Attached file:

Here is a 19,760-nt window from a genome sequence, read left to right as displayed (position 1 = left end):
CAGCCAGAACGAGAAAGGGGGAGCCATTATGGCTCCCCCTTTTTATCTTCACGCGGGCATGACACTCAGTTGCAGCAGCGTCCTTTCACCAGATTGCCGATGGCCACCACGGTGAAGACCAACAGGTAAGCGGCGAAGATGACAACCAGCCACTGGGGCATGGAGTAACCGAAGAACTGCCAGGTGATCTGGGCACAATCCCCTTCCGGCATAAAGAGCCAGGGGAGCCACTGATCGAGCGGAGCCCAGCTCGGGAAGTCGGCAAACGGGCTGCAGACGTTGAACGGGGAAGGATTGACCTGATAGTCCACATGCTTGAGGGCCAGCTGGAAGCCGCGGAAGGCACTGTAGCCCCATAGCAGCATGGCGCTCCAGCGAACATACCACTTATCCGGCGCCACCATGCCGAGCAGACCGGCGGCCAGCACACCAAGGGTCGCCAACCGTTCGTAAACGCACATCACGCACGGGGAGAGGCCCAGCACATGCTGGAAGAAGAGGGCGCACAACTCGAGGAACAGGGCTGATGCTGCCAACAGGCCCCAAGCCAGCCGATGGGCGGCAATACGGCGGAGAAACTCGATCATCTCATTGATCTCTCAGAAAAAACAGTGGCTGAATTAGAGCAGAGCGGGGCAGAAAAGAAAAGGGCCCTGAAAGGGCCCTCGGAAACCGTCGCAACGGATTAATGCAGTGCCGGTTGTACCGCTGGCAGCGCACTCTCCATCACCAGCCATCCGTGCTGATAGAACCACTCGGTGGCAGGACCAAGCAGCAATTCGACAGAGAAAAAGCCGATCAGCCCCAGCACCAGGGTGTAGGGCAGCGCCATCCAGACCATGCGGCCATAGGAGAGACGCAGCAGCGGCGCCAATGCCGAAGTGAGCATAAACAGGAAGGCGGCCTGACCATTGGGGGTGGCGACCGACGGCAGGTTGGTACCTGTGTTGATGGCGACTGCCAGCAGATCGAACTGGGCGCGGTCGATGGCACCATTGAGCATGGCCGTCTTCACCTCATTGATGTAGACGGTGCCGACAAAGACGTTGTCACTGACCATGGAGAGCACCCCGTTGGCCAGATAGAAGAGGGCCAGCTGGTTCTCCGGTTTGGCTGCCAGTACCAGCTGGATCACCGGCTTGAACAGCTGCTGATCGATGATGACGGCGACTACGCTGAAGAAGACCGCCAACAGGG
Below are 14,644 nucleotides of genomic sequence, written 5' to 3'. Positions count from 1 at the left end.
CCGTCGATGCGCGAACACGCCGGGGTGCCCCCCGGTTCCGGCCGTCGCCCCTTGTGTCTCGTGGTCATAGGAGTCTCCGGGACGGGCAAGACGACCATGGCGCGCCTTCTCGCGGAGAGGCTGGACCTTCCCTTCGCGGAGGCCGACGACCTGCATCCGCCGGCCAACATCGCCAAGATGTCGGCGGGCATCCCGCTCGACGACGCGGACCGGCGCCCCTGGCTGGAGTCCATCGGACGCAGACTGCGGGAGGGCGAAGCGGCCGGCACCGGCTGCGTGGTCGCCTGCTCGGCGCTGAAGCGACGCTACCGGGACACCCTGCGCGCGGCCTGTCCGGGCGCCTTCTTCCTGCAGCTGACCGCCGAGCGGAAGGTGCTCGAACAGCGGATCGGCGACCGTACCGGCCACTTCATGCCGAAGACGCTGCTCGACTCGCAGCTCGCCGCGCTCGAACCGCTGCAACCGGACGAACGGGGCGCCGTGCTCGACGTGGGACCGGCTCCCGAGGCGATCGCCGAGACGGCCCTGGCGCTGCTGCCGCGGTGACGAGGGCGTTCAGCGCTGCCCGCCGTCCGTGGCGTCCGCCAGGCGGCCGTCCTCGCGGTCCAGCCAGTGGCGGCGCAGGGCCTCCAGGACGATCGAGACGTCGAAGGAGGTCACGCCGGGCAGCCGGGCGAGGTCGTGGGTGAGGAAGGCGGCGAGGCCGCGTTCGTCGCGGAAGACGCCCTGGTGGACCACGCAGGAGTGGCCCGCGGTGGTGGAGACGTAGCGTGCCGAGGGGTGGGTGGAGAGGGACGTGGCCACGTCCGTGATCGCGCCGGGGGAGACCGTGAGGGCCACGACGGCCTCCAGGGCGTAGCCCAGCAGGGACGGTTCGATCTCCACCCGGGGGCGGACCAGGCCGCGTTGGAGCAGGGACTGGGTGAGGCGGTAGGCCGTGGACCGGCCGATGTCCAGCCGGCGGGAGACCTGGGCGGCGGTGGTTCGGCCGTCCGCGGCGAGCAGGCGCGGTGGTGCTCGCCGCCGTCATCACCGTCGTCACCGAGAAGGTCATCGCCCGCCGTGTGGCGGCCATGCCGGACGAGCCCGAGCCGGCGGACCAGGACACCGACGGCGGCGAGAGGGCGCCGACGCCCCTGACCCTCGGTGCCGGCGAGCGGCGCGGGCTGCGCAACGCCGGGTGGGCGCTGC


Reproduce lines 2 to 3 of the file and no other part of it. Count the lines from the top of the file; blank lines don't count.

CAGCCAGAACGAGAAAGGGGGAGCCATTATGGCTCCCCCTTTTTATCTTCACGCGGGCATGACACTCAGTTGCAGCAGCGTCCTTTCACCAGATTGCCGATGGCCACCACGGTGAAGACCAACAGGTAAGCGGCGAAGATGACAACCAGCCACTGGGGCATGGAGTAACCGAAGAACTGCCAGGTGATCTGGGCACAATCCCCTTCCGGCATAAAGAGCCAGGGGAGCCACTGATCGAGCGGAGCCCAGCTCGGGAAGTCGGCAAACGGGCTGCAGACGTTGAACGGGGAAGGATTGACCTGATAGTCCACATGCTTGAGGGCCAGCTGGAAGCCGCGGAAGGCACTGTAGCCCCATAGCAGCATGGCGCTCCAGCGAACATACCACTTATCCGGCGCCACCATGCCGAGCAGACCGGCGGCCAGCACACCAAGGGTCGCCAACCGTTCGTAAACGCACATCACGCACGGGGAGAGGCCCAGCACATGCTGGAAGAAGAGGGCGCACAACTCGAGGAACAGGGCTGATGCTGCCAACAGGCCCCAAGCCAGCCGATGGGCGGCAATACGGCGGAGAAACTCGATCATCTCATTGATCTCTCAGAAAAAACAGTGGCTGAATTAGAGCAGAGCGGGGCAGAAAAGAAAAGGGCCCTGAAAGGGCCCTCGGAAACCGTCGCAACGGATTAATGCAGTGCCGGTTGTACCGCTGGCAGCGCACTCTCCATCACCAGCCATCCGTGCTGATAGAACCACTCGGTGGCAGGACCAAGCAGCAATTCGACAGAGAAAAAGCCGATCAGCCCCAGCACCAGGGTGTAGGGCAGCGCCATCCAGACCATGCGGCCATAGGAGAGACGCAGCAGCGGCGCCAATGCCGAAGTGAGCATAAACAGGAAGGCGGCCTGACCATTGGGGGTGGCGACCGACGGCAGGTTGGTACCTGTGTTGATGGCGACTGCCAGCAGATCGAACTGGGCGCGGTCGATGGCACCATTGAGCATGGCCGTCTTCACCTCATTGATGTAGACGGTGCCGACAAAGACGTTGTCACTGACCATGGAGAGCACCCCGTTGGCCAGATAGAAGAGGGCCAGCTGGTTCTCCGGTTTGGCTGCCAGTACCAGCTGGATCACCGGCTTGAACAGCTGCTGATCGATGATGACGGCGACTACGCTGAAGAAGACCGCCAACAGGG
Below are 14,644 nucleotides of genomic sequence, written 5' to 3'. Positions count from 1 at the left end.